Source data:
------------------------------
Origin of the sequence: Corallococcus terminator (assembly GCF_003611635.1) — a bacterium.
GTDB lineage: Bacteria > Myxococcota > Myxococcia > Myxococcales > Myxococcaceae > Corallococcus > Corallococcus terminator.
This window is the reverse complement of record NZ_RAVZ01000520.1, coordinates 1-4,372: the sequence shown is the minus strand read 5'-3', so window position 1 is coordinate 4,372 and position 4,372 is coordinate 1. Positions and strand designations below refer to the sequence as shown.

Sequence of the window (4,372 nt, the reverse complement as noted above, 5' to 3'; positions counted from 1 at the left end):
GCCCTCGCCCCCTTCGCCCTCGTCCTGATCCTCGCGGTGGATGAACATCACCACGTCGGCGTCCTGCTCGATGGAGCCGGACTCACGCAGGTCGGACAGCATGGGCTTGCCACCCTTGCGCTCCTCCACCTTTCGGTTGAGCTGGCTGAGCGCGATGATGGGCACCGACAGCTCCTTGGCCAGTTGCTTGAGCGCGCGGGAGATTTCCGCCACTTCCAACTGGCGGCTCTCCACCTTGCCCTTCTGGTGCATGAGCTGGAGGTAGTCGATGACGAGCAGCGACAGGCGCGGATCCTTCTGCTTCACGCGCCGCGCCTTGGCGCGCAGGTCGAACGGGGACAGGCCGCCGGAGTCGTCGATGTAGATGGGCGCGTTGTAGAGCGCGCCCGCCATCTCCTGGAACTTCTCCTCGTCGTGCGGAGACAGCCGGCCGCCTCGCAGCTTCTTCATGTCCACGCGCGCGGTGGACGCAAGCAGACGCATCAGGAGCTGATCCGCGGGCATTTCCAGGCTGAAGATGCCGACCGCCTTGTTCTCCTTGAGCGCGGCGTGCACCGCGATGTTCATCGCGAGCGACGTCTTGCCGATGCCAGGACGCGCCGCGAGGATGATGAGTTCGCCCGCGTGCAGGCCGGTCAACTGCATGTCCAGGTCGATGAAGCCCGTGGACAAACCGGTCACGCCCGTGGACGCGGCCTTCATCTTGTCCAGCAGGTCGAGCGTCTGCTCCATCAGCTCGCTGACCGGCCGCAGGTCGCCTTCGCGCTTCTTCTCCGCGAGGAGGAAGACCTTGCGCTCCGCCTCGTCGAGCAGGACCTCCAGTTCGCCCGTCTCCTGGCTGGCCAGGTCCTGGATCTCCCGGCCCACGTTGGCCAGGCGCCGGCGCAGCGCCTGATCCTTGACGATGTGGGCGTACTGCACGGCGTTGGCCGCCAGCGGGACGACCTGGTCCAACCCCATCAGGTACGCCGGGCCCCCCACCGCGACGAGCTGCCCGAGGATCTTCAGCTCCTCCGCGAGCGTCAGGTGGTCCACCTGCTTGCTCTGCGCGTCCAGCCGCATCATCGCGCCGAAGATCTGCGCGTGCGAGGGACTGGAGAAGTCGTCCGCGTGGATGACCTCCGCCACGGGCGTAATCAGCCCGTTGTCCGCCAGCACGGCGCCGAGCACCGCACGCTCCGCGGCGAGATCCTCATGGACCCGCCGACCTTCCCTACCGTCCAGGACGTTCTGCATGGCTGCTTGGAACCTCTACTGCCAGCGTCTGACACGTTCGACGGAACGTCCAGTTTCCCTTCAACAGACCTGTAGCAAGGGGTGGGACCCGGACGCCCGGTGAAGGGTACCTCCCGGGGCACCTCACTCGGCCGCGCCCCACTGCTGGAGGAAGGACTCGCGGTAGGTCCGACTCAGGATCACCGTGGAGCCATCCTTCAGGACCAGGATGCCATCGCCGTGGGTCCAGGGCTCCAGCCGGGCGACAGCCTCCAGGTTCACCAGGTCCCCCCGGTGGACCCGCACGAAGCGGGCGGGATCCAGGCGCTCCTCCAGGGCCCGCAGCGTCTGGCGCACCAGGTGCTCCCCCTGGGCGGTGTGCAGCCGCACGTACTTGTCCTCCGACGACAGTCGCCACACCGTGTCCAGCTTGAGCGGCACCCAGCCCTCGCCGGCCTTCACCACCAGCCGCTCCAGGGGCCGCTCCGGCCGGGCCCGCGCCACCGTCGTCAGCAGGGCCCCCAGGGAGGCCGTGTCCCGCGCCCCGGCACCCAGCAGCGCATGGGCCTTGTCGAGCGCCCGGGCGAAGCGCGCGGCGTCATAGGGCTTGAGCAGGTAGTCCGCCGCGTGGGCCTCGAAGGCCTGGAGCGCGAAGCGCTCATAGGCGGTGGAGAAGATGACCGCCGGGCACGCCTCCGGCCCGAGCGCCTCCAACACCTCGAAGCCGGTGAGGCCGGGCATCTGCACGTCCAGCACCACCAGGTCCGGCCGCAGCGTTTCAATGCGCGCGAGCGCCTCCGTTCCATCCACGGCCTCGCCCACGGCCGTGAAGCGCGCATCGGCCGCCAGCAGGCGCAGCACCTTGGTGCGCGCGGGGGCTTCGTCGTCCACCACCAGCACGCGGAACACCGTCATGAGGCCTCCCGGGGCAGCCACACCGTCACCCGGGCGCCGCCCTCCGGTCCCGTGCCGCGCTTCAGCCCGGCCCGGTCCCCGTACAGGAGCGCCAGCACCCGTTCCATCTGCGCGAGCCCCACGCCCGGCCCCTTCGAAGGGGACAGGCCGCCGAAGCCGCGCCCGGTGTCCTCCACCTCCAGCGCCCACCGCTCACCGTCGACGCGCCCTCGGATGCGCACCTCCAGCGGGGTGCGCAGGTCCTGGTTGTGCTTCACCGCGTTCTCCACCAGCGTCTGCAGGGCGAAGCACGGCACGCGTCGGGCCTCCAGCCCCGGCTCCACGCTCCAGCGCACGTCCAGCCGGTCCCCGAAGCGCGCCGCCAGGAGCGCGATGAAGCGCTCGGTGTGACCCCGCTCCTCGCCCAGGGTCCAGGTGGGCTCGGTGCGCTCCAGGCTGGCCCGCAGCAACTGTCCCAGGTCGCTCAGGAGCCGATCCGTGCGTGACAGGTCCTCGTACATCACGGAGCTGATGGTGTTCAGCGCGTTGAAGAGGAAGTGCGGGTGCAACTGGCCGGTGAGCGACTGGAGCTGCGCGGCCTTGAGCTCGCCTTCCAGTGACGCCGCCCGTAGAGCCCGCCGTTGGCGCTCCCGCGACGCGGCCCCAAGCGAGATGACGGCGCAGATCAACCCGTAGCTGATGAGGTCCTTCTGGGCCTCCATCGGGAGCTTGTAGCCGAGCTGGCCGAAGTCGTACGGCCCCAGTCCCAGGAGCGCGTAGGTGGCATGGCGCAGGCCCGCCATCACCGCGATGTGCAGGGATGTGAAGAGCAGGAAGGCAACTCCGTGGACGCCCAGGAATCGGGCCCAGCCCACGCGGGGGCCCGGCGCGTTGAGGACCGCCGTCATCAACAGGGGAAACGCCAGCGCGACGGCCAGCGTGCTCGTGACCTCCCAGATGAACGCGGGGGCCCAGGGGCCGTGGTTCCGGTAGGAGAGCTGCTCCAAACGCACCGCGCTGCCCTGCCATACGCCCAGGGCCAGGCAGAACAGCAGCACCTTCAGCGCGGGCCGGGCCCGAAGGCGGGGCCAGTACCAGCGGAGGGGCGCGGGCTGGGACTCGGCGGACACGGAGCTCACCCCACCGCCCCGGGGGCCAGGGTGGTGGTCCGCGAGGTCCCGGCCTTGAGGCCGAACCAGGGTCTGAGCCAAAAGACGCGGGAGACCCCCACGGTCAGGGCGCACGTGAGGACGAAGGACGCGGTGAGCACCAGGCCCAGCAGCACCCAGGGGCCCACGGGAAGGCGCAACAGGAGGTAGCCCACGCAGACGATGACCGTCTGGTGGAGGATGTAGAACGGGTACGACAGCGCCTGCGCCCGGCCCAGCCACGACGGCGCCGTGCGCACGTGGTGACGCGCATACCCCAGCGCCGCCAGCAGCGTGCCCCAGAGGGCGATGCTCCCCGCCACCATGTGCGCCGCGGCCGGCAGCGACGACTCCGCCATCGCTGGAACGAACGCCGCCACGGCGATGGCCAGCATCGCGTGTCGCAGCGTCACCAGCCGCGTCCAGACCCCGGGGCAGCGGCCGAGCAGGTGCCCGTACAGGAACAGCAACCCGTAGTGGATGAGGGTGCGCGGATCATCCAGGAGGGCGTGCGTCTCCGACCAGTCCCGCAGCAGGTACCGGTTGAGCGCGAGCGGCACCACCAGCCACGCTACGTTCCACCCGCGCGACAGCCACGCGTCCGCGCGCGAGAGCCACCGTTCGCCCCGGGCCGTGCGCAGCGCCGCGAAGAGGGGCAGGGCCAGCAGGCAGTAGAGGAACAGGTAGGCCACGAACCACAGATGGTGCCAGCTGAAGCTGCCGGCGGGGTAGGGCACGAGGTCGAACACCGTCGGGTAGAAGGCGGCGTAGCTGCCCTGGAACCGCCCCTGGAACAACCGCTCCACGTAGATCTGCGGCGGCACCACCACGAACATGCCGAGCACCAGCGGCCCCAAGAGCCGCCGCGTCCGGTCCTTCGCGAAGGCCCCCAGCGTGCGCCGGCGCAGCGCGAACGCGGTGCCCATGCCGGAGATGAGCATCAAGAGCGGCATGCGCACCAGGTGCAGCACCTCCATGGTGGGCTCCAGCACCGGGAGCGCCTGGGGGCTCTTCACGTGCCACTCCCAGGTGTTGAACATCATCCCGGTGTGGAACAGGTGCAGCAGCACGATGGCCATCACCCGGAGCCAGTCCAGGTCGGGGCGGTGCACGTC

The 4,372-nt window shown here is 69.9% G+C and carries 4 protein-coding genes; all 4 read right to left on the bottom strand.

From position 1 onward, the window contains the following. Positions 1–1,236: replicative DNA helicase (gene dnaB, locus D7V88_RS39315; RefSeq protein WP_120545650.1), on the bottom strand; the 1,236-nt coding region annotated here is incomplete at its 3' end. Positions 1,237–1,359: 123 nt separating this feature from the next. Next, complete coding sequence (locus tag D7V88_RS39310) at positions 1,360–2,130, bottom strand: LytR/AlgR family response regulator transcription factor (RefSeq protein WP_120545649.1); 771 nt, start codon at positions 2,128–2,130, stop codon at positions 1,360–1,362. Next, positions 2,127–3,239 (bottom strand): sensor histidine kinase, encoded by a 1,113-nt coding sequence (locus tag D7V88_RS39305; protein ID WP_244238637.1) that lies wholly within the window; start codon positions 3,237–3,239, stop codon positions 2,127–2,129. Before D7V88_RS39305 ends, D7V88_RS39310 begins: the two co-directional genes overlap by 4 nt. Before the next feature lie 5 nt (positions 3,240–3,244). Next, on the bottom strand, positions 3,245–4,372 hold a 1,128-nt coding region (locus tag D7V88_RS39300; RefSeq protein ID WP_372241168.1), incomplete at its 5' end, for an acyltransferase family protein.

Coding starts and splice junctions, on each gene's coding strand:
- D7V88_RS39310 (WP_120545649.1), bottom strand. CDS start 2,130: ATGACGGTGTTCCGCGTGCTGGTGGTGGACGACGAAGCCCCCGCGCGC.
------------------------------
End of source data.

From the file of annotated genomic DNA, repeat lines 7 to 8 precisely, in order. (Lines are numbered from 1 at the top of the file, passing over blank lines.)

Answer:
From position 1 onward, the window contains the following. Positions 1–1,236: replicative DNA helicase (gene dnaB, locus D7V88_RS39315; RefSeq protein WP_120545650.1), on the bottom strand; the 1,236-nt coding region annotated here is incomplete at its 3' end. Positions 1,237–1,359: 123 nt separating this feature from the next. Next, complete coding sequence (locus tag D7V88_RS39310) at positions 1,360–2,130, bottom strand: LytR/AlgR family response regulator transcription factor (RefSeq protein WP_120545649.1); 771 nt, start codon at positions 2,128–2,130, stop codon at positions 1,360–1,362. Next, positions 2,127–3,239 (bottom strand): sensor histidine kinase, encoded by a 1,113-nt coding sequence (locus tag D7V88_RS39305; protein ID WP_244238637.1) that lies wholly within the window; start codon positions 3,237–3,239, stop codon positions 2,127–2,129. Before D7V88_RS39305 ends, D7V88_RS39310 begins: the two co-directional genes overlap by 4 nt. Before the next feature lie 5 nt (positions 3,240–3,244). Next, on the bottom strand, positions 3,245–4,372 hold a 1,128-nt coding region (locus tag D7V88_RS39300; RefSeq protein ID WP_372241168.1), incomplete at its 5' end, for an acyltransferase family protein.

Coding starts and splice junctions, on each gene's coding strand: